In recent weeks, Durham, North Carolina, has been flooded with generous sunlight and summer-like highs. These soaring temperatures are no match for our burgeoning pride, however, as Peeling Back the Bark has earned some virtual hardware.
We are pleased to report that ArchivesNext has announced the selections for the Best Archives on the Web awards for 2009. Among some stiff competition, Peeling Back the Bark has been named a winner in the “Best Institutional Blog” category! As the judges’ comments revealed, this honor, gentle readers, is due in no small part to you:
Interesting short articles with lots and lots of archival focus. Best of all, there is evidence of an active readership of this blog…
We will continue to explore the riches of the Forest History Society Library and Archives if you will continue to be our “best of all”: an active and interested constituency. Agreed? Agreed! Good deal.
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“There is no aristocracy in trees. They are not haughty. They will thrive near the humblest cabin on our fertile prairies, just as well and become just as refreshing to the eye and as fruitful as they will in the shadow of a king’s palace.” — J. Sterling Morton
Before there was Earth Day, there was Arbor Day, the original environmental holiday that started it all. In honor of the national observance of Arbor Day this Friday, we would like to honor its founder, Julius Sterling Morton. Morton, a farmer, journalist, politician, territorial official, and the third Secretary of Agriculture, was born on this day in 1832 in Adams, New York.
J. Sterling Morton found his life’s calling through the fateful decision in 1854 to settle with his wife in the new Nebraska Territory. There, Morton began working for the territory’s first newspaper, the Nebraska City News, quickly rising to editor. Through frequent editorials throughout the 1850s, he advocated for tree planting on the area’s open prairies.
Julius Sterling Morton
Morton also became involved in the territorial government, serving in Nebraska’s Legislative Assembly before being appointed as Secretary of the Territory by President Buchanan in 1858. After a series of political defeats, Morton took a position on the State Board of Agriculture, where he was able to put his interest in tree planting into action.
At a meeting of the Nebraska Board of Agriculture on January 4, 1872, Morton introduced a resolution that April 10th “be set apart and consecrated for tree planting in the State of Nebraska and that the State Board of Agriculture hereby name it Arbor Day.” The resolution passed unanimously.
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When William B. Greeley was appointed as the third chief of the U.S. Forest Service on April 15, 1920, he was already embroiled in a fight over the future of American forestry and private forests. Greeley’s lengthy and distinguished Forest Service career is largely defined by a controversy that — once it was resolved — assured the continued existence of private forests and meant that the United States would not have nationalized forests, as many were advocating in the 1920s and 1930s. In short, the resolution affirmed with whom the Forest Service would do business and what that business was.
Who is William B. Greeley? After reading George T. Morgan Jr.’s biographical study — the first and still the only one of Greeley — I feel like I still don’t know. Sixty-seven pages. That’s all Morgan used to discuss the life and work of Greeley. He moves so swiftly in covering Greeley’s seventy-six years that he doesn’t bother telling us when he was born or when he died. He hits the highlights of his subject’s life but does so in a hagiographic treatment of the forester. To better understand Greeley — and his impact on the Forest Service and forest land management — it’s time for someone to undertake a new examination of this pivotal figure in public and private forestry history.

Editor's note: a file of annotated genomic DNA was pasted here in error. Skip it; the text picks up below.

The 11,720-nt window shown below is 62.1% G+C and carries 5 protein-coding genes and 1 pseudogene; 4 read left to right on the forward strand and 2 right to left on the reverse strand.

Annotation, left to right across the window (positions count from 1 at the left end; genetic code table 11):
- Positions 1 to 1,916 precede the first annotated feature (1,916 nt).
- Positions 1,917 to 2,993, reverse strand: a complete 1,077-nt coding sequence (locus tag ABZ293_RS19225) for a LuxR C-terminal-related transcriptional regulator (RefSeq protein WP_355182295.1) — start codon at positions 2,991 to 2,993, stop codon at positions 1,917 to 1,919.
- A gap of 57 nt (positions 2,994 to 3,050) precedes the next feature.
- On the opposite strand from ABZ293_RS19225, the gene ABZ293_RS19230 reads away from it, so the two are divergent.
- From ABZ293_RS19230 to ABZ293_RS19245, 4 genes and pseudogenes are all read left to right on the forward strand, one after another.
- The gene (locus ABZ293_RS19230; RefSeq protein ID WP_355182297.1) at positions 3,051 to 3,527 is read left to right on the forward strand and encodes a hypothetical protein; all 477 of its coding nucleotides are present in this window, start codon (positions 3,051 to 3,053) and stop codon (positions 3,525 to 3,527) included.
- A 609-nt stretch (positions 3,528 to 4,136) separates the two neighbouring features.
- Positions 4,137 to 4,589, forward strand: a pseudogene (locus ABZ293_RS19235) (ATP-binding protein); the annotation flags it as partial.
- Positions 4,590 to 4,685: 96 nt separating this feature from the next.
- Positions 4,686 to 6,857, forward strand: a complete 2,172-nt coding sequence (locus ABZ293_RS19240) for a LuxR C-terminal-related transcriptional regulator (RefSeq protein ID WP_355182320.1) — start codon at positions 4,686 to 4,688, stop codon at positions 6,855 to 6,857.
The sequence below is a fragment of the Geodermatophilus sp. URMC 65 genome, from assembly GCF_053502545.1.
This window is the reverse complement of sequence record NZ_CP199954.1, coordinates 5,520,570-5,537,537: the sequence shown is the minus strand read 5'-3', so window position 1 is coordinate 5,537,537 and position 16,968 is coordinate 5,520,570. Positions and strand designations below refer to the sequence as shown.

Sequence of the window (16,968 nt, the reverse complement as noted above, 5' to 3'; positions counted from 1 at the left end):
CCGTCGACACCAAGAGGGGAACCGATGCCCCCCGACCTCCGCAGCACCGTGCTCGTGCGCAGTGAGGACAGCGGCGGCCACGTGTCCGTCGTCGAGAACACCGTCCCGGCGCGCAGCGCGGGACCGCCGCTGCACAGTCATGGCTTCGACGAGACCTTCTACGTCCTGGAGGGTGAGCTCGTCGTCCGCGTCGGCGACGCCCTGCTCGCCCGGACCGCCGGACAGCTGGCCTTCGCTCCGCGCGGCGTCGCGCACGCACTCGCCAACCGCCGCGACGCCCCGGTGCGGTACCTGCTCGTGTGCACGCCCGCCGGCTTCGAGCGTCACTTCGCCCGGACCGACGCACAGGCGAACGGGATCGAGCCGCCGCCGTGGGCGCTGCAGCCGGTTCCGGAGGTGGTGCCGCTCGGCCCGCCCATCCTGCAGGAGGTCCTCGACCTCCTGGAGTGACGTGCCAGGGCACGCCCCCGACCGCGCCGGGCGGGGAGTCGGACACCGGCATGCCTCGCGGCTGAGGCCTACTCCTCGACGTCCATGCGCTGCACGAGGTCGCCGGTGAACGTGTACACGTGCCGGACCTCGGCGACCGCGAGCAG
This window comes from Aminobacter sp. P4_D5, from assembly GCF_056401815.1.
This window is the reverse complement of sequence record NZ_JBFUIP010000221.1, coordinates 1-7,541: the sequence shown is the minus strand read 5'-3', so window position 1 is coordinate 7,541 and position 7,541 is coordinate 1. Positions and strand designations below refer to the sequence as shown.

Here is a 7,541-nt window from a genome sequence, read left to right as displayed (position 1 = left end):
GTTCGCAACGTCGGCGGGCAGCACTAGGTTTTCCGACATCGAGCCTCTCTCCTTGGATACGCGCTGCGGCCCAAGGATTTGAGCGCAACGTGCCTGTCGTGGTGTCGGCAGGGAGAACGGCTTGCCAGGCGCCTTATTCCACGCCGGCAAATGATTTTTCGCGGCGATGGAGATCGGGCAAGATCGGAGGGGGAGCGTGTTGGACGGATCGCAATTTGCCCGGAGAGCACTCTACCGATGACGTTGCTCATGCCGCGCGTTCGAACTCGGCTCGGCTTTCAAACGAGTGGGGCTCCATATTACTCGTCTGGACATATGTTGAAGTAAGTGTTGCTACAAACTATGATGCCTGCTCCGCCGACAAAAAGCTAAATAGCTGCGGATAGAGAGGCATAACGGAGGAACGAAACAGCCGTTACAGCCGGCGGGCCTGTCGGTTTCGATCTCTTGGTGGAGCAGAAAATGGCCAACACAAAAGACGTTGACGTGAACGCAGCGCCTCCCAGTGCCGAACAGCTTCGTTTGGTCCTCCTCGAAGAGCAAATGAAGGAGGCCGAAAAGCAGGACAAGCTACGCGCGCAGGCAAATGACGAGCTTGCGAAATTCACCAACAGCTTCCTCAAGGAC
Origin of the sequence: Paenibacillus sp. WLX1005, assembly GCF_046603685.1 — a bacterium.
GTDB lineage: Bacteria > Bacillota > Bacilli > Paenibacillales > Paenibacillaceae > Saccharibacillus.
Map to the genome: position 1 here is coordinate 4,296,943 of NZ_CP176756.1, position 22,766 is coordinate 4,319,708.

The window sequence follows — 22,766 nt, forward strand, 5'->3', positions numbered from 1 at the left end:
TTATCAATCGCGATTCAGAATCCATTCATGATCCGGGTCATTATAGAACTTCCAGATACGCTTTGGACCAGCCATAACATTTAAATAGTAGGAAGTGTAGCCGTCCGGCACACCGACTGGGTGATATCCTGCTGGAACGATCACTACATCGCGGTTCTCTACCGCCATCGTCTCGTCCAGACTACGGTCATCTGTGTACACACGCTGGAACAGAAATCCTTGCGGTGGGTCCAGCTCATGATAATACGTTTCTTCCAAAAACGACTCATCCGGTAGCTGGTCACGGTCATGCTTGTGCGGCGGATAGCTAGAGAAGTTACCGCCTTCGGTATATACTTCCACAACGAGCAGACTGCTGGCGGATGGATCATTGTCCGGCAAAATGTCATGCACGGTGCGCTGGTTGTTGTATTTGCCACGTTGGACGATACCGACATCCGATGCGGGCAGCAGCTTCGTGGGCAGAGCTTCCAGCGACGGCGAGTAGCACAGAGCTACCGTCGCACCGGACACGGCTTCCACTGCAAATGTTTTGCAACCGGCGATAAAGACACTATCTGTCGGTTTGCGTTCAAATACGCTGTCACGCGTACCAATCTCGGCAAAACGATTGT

Born in Oswego, New York, on September 6, 1879, Greeley’s family moved to California when he was eleven. After graduating from the University of California, he went to the Yale School of Forestry, where he made an impression on the school’s dean and his future boss, Henry Graves, before graduating at the top of his class with a master’s degree in forestry in 1904. (Greeley would be the first of several Forest Service chiefs trained at Yale.) He joined the Forest Service that year and quickly rose through the agency’s ranks, making district (what is now regional) forester in the northern Rockies within four years. As he had done with ranchers as a supervisor on the Sequoia National Forest, in District (now Region) 1, he also cooperated with local lumbermen on issues important to them. The Big Blowup of 1910 in Idaho and Montana taught Greeley and others that fire protection and suppression were absolutely necessary to protecting America’s timber. He wrote about the evils of light burning as part of the broader federal campaign to stamp out forest fires and began pushing for private, state, and federal cooperation to deal with the fire “menace.” In time, he would help construct the federal fire policy with which we are in many ways still grappling.
No, it's not Harry Potter. It's Forest Service chief William Greeley, who served from 1920 to 1928.
Transferred to Washington in 1911 as chief of the Branch of Forest Management (or Silviculture), Greeley found himself in an ideal position to further develop his ideas about public-private cooperation. In 1917, he argued in his landmark report Some Public and Economic Aspects of the Lumber Industry that lumbermen were overcutting not out of malicious intent or greed, but because of necessity: his research showed severe competition, overinvestment, and inappropriate tax laws forced their hands. (more…)
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